EDIT: So my question is distinct from the question asked here because I am asking an easier question. Why should we have to invoke something as powerful as the "Annulus Theorem" to show that the connected sum is well-defined here?

Define the connected sum of two surfaces $\Sigma_1$, $\Sigma_2$ to be the surface we get by taking away a small disk from each of $\Sigma_1$, $\Sigma_2$ and sewing the two boundary components together. The surface we get is denoted by $\Sigma_1 \# \Sigma_2$.

Is it possible someone could provide a concise but complete proof that for orientable $\Sigma_1$, $\Sigma_2$ this operation is well-defined, i.e. the resulting surface doesn't depend on which disks are removed from $\Sigma_1$, $\Sigma_2$ or how the boundaries are glued?

I had searched a bit, but out of the two sources I looked at, one simply asserted that the operation was well-defined, which does not seem to be obvious at all, and the other one simply gave some vague "intuition" as to why the statement should be true.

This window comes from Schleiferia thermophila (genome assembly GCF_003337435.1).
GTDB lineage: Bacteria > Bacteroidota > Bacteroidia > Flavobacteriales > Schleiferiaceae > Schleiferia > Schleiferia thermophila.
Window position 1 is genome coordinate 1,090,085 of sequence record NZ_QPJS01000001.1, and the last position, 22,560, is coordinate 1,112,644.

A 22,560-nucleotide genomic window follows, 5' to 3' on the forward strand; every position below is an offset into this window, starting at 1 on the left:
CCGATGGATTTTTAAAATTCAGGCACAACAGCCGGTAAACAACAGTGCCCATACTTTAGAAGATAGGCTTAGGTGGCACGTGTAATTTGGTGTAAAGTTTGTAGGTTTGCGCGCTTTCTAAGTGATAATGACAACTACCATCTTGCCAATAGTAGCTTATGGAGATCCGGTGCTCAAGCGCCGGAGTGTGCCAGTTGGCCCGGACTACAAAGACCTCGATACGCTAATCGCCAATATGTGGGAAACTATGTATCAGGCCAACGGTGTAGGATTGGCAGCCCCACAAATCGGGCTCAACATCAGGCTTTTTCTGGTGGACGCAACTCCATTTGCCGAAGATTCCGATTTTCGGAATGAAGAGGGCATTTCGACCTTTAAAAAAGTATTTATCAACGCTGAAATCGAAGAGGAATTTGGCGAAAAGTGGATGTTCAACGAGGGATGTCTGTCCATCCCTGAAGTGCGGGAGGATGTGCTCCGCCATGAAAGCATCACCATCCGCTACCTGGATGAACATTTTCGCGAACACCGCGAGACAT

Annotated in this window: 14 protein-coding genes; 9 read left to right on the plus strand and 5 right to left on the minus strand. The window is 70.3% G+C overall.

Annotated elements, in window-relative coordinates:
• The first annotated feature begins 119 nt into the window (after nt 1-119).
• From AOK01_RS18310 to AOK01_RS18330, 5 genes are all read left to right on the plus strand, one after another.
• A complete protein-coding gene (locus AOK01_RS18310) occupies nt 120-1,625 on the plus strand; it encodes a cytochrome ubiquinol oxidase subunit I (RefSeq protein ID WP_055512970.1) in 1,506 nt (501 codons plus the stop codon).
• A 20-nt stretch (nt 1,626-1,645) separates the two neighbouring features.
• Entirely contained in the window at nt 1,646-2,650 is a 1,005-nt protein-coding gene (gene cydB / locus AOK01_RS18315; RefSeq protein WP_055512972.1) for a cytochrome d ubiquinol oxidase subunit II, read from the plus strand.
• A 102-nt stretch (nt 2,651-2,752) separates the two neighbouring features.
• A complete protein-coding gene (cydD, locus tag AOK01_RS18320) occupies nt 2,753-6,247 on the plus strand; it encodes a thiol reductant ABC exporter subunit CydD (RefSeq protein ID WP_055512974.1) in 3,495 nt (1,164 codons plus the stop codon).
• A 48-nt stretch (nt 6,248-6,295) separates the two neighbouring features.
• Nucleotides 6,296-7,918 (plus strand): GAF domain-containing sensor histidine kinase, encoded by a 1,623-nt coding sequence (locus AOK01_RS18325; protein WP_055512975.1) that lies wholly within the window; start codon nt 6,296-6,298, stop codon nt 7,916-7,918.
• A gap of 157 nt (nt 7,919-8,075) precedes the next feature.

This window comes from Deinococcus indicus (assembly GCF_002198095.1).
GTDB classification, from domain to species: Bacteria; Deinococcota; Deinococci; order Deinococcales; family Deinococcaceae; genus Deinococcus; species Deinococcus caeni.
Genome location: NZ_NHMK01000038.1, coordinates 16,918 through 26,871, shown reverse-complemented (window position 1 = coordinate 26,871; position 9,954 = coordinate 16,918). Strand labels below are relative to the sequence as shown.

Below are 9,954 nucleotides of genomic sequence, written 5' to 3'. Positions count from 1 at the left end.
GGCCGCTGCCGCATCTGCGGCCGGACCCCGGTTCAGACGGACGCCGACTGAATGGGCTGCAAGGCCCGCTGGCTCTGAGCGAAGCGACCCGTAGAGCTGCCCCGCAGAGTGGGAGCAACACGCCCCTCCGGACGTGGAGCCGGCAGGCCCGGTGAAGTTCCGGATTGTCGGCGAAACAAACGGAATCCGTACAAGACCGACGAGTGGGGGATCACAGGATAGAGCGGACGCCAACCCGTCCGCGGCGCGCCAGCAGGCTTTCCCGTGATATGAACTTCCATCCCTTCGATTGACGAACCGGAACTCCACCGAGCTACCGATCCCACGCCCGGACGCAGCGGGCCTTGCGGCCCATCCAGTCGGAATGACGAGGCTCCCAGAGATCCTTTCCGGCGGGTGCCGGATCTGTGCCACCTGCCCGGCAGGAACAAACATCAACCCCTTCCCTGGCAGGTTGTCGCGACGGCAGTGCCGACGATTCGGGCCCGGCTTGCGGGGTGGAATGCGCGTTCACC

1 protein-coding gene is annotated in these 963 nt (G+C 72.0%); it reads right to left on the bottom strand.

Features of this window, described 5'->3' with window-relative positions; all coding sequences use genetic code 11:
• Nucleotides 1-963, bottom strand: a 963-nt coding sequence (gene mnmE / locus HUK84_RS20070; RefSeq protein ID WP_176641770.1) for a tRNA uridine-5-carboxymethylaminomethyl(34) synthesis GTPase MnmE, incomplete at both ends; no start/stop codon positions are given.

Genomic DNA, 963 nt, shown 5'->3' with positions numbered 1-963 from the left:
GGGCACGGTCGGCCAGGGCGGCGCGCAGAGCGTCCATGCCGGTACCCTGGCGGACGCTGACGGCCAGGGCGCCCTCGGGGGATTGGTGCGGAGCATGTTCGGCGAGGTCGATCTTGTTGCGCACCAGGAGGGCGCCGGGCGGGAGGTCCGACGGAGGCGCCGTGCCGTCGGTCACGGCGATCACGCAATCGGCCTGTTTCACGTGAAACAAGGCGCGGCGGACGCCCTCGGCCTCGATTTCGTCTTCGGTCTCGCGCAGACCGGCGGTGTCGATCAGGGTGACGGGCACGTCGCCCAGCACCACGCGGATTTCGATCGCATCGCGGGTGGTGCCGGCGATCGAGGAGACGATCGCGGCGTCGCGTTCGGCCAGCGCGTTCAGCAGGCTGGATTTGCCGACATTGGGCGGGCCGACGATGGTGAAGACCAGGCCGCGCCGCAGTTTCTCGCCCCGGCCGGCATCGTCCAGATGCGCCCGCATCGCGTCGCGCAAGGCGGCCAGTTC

• $\begingroup$ If the surfaces are compact, you know that they are classified by the genus, which is the number of handles on a ball. In a connected sum, whichever way you do it, you simple add the genera. $\endgroup$
    – user1688
    Oct 23, 2016 at 13:41
  • 8
    $\begingroup$ This was answered in all dimensions in mathoverflow.net/questions/121571/… $\endgroup$
    – Lee Mosher
    Oct 23, 2016 at 14:29
  • 14
    $\begingroup$ As promised, I requested reconsideration at meta: meta.mathoverflow.net/a/3017/2926 Please verify that it reflects what you wanted. $\endgroup$
    – Todd Trimble
    Oct 24, 2016 at 12:18
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    $\begingroup$ @ToddTrimble Yes that is what I wanted, thanks so much! $\endgroup$
    – user380206
    Oct 25, 2016 at 18:27
  • $\begingroup$ The surfaces should be assumed to be connected (otherwise it's not true). But maybe this is already included in the meaning of "surface"? I'm not a topologist. $\endgroup$
    – HeinrichD
    Oct 25, 2016 at 19:15


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